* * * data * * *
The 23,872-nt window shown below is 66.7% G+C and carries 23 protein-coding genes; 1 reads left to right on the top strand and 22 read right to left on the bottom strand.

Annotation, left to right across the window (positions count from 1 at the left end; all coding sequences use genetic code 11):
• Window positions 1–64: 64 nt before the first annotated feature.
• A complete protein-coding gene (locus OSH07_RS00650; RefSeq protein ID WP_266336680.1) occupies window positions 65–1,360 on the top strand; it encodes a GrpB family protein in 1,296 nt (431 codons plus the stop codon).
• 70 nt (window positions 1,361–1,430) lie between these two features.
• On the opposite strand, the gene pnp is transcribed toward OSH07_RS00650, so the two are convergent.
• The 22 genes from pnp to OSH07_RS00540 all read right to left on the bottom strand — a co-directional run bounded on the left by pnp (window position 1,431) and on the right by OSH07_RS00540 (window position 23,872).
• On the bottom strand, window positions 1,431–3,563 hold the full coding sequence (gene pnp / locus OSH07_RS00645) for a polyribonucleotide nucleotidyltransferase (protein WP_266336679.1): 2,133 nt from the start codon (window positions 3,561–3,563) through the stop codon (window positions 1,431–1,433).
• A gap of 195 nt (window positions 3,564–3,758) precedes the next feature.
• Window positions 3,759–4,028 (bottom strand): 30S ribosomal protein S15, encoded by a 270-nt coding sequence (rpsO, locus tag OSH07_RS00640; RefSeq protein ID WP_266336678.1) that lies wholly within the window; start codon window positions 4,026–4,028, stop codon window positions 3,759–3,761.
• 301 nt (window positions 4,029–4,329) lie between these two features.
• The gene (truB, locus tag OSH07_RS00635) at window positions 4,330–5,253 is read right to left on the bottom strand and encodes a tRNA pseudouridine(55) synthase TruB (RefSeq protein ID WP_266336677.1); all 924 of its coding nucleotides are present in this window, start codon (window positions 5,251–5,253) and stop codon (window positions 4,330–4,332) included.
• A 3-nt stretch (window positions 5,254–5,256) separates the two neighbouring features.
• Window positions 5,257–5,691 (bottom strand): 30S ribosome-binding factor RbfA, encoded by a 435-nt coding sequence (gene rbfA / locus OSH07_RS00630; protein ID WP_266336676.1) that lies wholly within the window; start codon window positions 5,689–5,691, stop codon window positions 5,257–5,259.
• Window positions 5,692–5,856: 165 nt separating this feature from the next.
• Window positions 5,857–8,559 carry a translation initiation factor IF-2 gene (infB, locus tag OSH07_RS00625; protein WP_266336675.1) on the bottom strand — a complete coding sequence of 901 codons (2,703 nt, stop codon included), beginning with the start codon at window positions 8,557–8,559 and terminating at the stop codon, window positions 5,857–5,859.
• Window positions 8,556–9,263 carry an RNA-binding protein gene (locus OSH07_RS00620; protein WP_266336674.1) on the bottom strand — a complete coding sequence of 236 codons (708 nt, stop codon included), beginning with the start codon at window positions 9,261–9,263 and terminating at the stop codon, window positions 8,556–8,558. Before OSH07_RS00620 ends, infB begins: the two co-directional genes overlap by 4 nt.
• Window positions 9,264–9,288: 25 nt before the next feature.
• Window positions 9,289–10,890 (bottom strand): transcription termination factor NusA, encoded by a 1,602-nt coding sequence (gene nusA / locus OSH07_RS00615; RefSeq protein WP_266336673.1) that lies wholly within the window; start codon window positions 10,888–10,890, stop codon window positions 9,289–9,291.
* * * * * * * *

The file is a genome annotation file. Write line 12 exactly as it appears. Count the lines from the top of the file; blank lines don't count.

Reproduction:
• The gene (truB, locus tag OSH07_RS00635) at window positions 4,330–5,253 is read right to left on the bottom strand and encodes a tRNA pseudouridine(55) synthase TruB (RefSeq protein ID WP_266336677.1); all 924 of its coding nucleotides are present in this window, start codon (window positions 5,251–5,253) and stop codon (window positions 4,330–4,332) included.